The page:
Skip to content

October: ADHD Awareness Month

Attention deficit hyperactivity disorder (ADHD) is a neurodevelopmental disorder affecting both children and adults; often recognisable by a continual pattern of hyperactivity and inattentiveness.


ADHD happens as a result of missing neuro-transmitters in the brain. All it means is those with ADHD have brains that work a little differently. Typically individuals with ADHD fall in three different categories; those with a hyperactive personality, those with inattentive behaviour, or those with a combination of both. In children, this can often be demonstrated by a poor memory, often misplacing items, issues around homework, and over reactions to mistakes or challenges.

October is the month of ADHD awareness. The 2017 theme is “Knowing is Better.” When it comes to finding parenting a child with ADHD challenging, you are not alone. It is easy to get frustrated and feel like you are repeating yourself.

There are a number of effective strategies to use to help make parenting children with ADHD easier. The first step to remaining calm yourself. It can be very easy to get swept into an argument and can feel like a battle to get anything done. Using pressuring language and setting unrealistic expectations can make children feel they are backed into a corner and have to lash out. Instead, try setting routines with clear, simple rules. This can be something as simple as doing homework at a particular time with the reward of something stimulating they enjoy afterwards. Instead of doing it for them, try and identify what may make the solution easier for them and offer as a suggestion.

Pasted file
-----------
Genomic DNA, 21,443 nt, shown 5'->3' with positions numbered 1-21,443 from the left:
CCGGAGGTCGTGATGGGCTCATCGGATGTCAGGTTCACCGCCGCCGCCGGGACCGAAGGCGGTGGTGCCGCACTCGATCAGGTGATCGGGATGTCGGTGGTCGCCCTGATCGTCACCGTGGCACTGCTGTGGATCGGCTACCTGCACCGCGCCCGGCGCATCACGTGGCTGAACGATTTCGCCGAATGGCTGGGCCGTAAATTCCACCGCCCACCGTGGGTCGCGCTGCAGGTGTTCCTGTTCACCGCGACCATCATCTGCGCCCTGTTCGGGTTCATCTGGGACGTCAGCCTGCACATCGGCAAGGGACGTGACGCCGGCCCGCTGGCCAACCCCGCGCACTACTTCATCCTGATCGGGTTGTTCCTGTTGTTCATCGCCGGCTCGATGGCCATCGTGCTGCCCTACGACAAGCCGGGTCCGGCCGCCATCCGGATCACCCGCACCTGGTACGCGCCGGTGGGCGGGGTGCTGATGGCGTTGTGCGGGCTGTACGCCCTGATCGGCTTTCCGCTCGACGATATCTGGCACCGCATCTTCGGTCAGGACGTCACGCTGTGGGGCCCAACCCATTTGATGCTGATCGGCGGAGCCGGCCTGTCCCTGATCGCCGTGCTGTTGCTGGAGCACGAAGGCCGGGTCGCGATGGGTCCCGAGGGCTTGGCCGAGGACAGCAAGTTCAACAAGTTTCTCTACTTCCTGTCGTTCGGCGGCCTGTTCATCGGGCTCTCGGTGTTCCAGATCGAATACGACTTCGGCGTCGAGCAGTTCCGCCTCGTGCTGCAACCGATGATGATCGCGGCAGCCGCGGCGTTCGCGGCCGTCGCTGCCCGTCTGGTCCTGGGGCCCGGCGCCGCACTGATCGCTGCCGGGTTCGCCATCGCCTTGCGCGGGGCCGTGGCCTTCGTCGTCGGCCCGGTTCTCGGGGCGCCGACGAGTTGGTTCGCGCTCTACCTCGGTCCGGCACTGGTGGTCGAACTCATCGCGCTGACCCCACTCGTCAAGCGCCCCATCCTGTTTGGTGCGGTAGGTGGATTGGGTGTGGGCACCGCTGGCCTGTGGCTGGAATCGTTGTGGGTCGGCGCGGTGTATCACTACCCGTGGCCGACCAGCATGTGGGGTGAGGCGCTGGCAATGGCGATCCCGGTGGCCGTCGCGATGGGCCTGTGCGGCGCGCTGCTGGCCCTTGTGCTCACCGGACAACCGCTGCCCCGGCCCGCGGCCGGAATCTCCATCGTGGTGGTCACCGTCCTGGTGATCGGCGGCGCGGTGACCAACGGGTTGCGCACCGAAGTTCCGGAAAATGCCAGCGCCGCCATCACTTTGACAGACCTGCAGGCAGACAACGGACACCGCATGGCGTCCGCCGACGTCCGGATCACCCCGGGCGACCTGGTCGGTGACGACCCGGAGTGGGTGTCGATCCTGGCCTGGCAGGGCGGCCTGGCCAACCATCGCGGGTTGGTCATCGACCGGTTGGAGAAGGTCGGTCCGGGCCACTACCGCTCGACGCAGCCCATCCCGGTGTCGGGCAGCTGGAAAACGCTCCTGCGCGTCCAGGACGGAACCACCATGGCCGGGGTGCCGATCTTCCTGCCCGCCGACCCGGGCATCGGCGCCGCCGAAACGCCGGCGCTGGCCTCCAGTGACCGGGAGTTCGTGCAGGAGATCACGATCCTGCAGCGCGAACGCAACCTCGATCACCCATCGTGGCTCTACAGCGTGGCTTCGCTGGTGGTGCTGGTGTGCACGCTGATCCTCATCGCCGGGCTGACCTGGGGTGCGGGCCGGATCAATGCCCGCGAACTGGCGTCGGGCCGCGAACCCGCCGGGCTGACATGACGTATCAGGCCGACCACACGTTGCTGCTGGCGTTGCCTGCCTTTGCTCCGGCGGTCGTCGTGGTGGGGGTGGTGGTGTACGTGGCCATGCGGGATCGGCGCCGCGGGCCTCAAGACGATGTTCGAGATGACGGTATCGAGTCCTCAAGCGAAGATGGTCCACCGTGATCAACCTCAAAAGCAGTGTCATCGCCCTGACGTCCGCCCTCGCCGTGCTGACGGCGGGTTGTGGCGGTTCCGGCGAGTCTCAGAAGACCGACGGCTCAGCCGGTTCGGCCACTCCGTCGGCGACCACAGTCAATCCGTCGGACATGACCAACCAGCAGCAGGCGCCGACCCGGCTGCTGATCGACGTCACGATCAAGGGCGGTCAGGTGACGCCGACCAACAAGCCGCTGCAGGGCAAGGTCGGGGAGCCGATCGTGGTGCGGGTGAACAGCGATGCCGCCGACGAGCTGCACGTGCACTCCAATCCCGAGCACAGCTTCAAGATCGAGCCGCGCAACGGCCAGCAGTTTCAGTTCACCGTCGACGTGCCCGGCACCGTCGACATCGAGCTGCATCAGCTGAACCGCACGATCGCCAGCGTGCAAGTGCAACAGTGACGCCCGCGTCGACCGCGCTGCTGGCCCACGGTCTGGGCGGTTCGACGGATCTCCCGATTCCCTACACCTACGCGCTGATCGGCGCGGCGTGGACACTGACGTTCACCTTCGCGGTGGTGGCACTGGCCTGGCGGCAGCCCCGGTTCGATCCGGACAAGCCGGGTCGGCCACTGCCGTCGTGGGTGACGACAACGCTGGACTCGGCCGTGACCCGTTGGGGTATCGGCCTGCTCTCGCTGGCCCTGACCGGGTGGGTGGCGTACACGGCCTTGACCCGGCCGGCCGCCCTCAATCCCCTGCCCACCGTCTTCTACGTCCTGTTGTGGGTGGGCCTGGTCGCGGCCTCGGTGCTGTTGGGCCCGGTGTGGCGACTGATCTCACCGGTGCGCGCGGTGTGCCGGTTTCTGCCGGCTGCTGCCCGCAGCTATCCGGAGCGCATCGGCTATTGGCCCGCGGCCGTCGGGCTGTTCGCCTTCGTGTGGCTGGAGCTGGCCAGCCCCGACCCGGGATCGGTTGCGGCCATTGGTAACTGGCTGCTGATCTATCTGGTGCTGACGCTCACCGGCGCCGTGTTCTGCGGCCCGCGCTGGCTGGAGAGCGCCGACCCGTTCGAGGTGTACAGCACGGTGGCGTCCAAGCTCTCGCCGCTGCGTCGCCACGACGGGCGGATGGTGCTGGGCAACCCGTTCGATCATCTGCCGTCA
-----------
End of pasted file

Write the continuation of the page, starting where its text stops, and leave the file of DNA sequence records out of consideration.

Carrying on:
A part of forgetfulness can be the occasional episode of rule breaking. When responding to bad behaviour, it is important it is done so matter-of-factly, in a way you would expect a traffic warden to produce a parking ticket; instead of responding emotionally and allowing yourself to become angry. Rules are rules for a reason. Explain why they are that way, and reinforce  the message that positive behaviour allows for positive rewards. Had the child decided to respond differently, this is what they would be been granted as a result.

The other side of the coin is to remember that sometimes your child with ADHD is not misbehaving on purpose. There are times where hyperfocus might kick in. Try enforcing a strategy and rewards system, this could be gold stars on a chart for doing their chores on time etc. and at the end of the week, they get a particular prize based on how well they have behaved.

It is easy to get frustrated but try and remember to celebrate your child's strengths. Their individuality, creativity, and sheer dogged determination when they set their mind to something are wonderful traits when nurtured in the right way can allow your child to blossom into strong, determined adults.

We would love to hear from you; we encourage parents to share their hints and tips with us below.

Previous article Helping kids with autism keep up with learning during the summer